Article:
Dumb Cane (Dieffenbachia)
Dumb Cane offers broad variegated leaves in greens and whites. The pointed leaves of the Dumb Cane grow about a foot long with the plant reaching a height of 5 feet when grown outdoors. Indoor varieties are much smaller, but provide the same level of beauty.
In the winter, provide the plant with a lot of bright light, from spring to late fall use indirect sunlight or shade-dappled light outdoors. Never allow the plant to dry out; water twice a week when soil is slightly dry. Use fast-draining soil to prevent root rot and other issues.
Pothos (Epipremnum aureum) – Easy to Grow Indoors
Pothos requires very little care and make excellent specimens for all-year round potted plants. Lighting requirements for this plant are minimal; outside, it does well in full shade.
Variegated varieties need more light to keep their striation. Too low light conditions lead to slow growth and greener leaves so make sure they have sufficient sunlight.
The luscious green color of this flowering plant makes it a popular indoor houseplant choice, but it’s important to note that it is one of the quick growing plants.
To combat the fast growth and maintain control of its growth, this plant requires occasional trimming. Check the soil once a day, water once the soil dries out. In pots or containers, ensure drainage holes are present to prevent overly wet soil.
Jade Plant (Crassula ovate)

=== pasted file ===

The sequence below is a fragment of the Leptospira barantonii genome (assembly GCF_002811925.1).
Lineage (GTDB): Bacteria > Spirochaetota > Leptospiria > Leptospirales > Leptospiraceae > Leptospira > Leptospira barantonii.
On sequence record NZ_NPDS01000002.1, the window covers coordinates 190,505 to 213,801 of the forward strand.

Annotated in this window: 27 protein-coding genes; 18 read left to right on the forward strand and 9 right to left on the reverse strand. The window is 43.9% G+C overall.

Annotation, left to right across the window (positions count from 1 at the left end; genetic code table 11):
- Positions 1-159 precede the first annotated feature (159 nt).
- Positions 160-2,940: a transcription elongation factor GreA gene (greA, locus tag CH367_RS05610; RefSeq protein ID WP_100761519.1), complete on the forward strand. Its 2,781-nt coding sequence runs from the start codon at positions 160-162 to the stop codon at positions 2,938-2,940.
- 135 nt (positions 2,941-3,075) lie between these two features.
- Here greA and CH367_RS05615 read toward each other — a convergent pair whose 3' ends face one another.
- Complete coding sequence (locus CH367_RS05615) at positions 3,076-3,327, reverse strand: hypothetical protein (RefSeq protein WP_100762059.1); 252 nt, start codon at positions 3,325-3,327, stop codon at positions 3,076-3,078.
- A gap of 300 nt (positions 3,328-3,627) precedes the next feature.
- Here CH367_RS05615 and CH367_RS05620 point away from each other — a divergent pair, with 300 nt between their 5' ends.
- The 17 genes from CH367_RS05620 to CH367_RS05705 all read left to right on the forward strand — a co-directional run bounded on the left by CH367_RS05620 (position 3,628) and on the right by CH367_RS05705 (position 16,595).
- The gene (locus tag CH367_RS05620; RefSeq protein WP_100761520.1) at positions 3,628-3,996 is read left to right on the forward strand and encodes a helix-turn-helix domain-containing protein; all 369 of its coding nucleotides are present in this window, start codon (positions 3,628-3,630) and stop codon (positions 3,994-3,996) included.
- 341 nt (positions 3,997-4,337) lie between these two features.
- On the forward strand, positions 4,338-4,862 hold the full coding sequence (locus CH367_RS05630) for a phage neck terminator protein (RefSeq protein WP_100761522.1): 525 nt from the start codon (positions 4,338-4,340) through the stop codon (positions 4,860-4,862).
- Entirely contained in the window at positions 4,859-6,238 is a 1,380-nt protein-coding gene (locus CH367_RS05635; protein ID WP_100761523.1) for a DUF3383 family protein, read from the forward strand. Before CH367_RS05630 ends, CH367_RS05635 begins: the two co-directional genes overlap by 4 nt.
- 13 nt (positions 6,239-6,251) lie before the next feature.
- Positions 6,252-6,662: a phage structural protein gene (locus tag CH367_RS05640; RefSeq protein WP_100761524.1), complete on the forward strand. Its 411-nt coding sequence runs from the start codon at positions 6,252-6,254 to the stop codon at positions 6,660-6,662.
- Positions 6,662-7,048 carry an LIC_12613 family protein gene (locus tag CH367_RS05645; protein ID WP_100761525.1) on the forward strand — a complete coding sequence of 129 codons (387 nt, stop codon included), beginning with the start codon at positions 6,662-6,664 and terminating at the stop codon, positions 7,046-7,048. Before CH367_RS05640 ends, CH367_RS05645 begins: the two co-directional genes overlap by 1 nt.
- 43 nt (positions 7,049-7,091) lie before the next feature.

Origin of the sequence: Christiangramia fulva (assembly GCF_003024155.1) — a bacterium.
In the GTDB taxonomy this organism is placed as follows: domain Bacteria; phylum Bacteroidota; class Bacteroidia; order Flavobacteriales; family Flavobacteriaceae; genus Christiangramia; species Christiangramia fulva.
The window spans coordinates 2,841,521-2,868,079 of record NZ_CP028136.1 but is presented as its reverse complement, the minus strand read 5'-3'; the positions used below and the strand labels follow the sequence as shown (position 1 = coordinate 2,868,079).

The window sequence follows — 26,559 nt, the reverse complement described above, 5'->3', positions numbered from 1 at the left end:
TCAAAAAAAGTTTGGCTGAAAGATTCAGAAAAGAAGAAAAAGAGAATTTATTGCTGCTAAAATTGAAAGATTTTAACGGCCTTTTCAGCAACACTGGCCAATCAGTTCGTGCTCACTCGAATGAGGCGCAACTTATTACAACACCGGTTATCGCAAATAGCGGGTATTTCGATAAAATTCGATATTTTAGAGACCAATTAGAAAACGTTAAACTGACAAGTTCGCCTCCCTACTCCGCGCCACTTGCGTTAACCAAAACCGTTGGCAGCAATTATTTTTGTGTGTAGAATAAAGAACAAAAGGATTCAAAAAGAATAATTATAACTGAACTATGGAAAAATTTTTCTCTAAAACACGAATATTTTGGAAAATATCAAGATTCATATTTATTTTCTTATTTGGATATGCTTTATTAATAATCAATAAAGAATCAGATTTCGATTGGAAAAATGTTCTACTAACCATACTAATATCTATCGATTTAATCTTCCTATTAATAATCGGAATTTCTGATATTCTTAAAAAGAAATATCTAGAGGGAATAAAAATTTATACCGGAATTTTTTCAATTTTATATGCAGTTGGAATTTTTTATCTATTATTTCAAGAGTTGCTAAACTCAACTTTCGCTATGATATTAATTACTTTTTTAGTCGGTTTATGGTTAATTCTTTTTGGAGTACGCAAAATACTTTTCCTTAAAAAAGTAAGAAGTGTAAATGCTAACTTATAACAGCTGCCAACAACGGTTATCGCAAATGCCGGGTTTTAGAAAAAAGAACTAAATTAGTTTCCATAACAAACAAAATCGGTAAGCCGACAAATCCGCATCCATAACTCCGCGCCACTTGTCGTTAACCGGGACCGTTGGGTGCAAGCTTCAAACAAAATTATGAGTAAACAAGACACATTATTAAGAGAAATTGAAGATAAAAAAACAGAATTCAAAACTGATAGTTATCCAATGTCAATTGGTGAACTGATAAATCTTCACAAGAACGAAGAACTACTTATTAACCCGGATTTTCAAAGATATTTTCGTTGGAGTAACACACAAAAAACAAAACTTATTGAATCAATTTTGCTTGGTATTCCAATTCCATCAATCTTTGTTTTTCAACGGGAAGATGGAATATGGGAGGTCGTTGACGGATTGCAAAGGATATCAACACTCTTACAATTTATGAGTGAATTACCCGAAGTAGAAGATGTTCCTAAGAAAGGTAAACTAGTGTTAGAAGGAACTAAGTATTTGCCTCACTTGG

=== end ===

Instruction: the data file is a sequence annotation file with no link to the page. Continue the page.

The Jade plant is one of the best succulents to grow indoors since it is easy to grow and resilient. When taken care of correctly, the plant lives for years.
The Jade Plant looks like a miniature tree with its woody stem and oval, green leaves. Plant it in a pot large enough for the plant to reach its full height of three feet.
Keep the soil moist, as the Jade Plant is not drought tolerant. Use distilled or filtered water, as tap water contains salt, which is detrimental to the plant. Provide a minimum of four hours of direct sun. Movement of the plant is necessary to give it the lighting it requires.
If you find that you enjoy container gardening, add a few of the best vegetables to grow in pots to add to your collection. It’s easy to grow veggies inside and you’ll have fresh produce virtually year-round.
At the same time, you may want to try growing fruit trees in pots, either indoors or out, to have fruits like lemons and tangerines whenever you want them. It’s a great option for those who live in a colder climate.